NOLA influx for free concerts

By Jim Stanford on June 22, 2014

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Anders Osborne and his band played before Phish at Jazz Fest this year and may have stolen the show.

Summertime in Jackson Hole is about to get Easy.

With the mercury topping 90 in steamy New Orleans, musicians are heading out on tour, and many will seek relief in the cool mountain air of Wyoming.

Guitarist Anders Osborne will be the first to visit from the Big Easy, kicking off the Jackson Hole Live series of free concerts tonight at Snow King. Osborne and his band play heavy rock and roll. His latest album, following a tumultuous career, is called Peace.

Jackson Hole Live culminates Aug. 13 with one of New Orleans’ biggest stars, Trombone Shorty and Orleans Avenue.

Concerts on the Commons at Teton Village also will feature some fi-yo from the Bayou, with Dirty Dozen Brass Band on Aug. 10 and Dumpstaphunk on Aug. 24.

Over the hill in Victor, Idaho, Music on Main starts Thursday with Mandatory Air and John Wayne’s World.

All of these shows are free. What could be Easier than that?

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Karl D. kicks off Rendezvous at Snow King

By Jim Stanford on March 27, 2014

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Last month, Karl Denson’s Tiny Universe played a smoking-hot show at the Knotty Pine, but a blizzard struck that night, closing Teton Pass and stranding music fans on both sides.

Those who missed out have another chance to catch the funk-blasting sax master, this time for free. Tiny Universe will perform tonight at Snow King Center, the first of three consecutive nights of free music for the new Jackson Hole Rendezvous.

Formerly known as the Jackson Hole Mountain Festival, the Rendezvous continues Friday at Teton Village with Blues Traveler, a last-minute substitution for Steel Pulse, whose singer is ill. Traveler played the debut event in 2006. On Saturday, Michael Franti and Spearhead return for the festival’s centerpiece.

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after the burn

By Jim Stanford on August 8, 2013

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A cyclist descends the West Game Creek trail through an area of forest scorched by the Little Horsethief Fire. Photo by Brenton Reagan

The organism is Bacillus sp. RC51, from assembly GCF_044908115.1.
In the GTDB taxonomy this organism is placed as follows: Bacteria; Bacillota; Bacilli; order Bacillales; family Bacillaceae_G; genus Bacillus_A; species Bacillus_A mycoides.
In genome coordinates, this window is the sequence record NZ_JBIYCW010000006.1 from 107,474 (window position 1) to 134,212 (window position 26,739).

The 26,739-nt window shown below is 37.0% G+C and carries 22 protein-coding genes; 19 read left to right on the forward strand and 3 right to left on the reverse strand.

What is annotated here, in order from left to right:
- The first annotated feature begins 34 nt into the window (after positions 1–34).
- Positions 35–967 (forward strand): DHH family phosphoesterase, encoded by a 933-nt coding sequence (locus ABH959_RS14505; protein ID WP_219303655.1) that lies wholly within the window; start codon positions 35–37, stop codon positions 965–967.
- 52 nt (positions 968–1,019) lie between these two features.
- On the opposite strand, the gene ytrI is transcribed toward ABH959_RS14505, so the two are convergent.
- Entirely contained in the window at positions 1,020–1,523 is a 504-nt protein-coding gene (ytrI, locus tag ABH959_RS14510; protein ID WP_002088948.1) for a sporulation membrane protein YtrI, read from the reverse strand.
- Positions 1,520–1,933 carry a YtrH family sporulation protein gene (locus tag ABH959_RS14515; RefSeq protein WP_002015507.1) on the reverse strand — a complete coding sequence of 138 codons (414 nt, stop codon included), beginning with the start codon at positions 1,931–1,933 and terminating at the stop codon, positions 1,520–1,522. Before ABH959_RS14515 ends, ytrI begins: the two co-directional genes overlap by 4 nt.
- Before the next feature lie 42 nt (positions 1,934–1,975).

Eleven months after the Little Horsethief Fire burned the back of Snow King, nature is rejuvenating itself.

Twice this summer I’ve been fortunate to ride with friends the newly improved West Game Creek trail that descends from the top of the mountain.

The first trip, back in early July, revealed a moonscape of burned-out trees and soot on the ground. Thanks to the efforts of the Forest Service and volunteers, the trail was in surprisingly good shape. Lupine and other wildflowers were blooming in places.

I returned last weekend to find fields of fireweed in the burned areas. Beyond the pink blossoms stood perfect stands of high grass. A hum was audible: bumble bees buzzing through the forest.

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4th fireworks to go on

By Jim Stanford on July 2, 2013

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Fireworks over Jackson, as seen from Snow King Mountain in 2002.

A year after being canceled due to drought, the traditional Fourth of July fireworks will explode over Snow King on Thursday. The town council approved a permit for the event last night. A staffed fire truck will be on hand for safety.

Near-record temperatures in the last week, following a dry spring, sparked fears that the event could be canceled again.

A huge day of festivities is planned for the base of the Town Hill, including a free concert by Celtic rockers Young Dubliners and the bluegrass band Old Crow Medicine Show. A performance by the Grand Teton Music Festival orchestra at Walk Festival Hall will be shown on a Jumbotron between bands.

The Jackson Hole Jaycees, which puts on the fireworks, graciously agreed to move the launch site farther up the hill to make more room for spectators and the concert. More than 10,000 people are expected.

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June winds make for dramatic skies

By Jim Stanford on June 23, 2013

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The June 12 thunderstorm generated a flurry of stunning images, as well as marble- to golf ball-sized hail. Click to enlarge.

This morning on the Snake.

June has been a breezy month, as anyone pushing boats down the Snake River can attest. Even mornings and evenings, typically the calmest times of day, have been brisk.

The upside is the skies have been turned into works of art, with cirrus clouds framing the Tetons and spectacular formations kindling the imagination. Last Sunday, Father’s Day, a chorus of dancers seemed to glide above the peaks, while today a flourish poured forth from the Grand like a trumpet blast.

The June 12 hailstorm produced the most dramatic photographs, like the one above shot by Chris Owen atop Snow King Mountain. He was doing some trail work for the Bridger-Teton National Forest and just dodged the storm. Sarah Tollison captured a similarly apocalyptic image from her office at DeFazio Law. Meteorologist Jim Woodmencey has a roundup of photos on his blog.

It has been fun the past few weeks to follow the #jacksonhole hashtag on Instagram and watch as shooters like Tristan Greszko and Sue Cedarholm capture different vantage points of the sky. The hailstorm made for particularly compelling crowd-sourced reporting.

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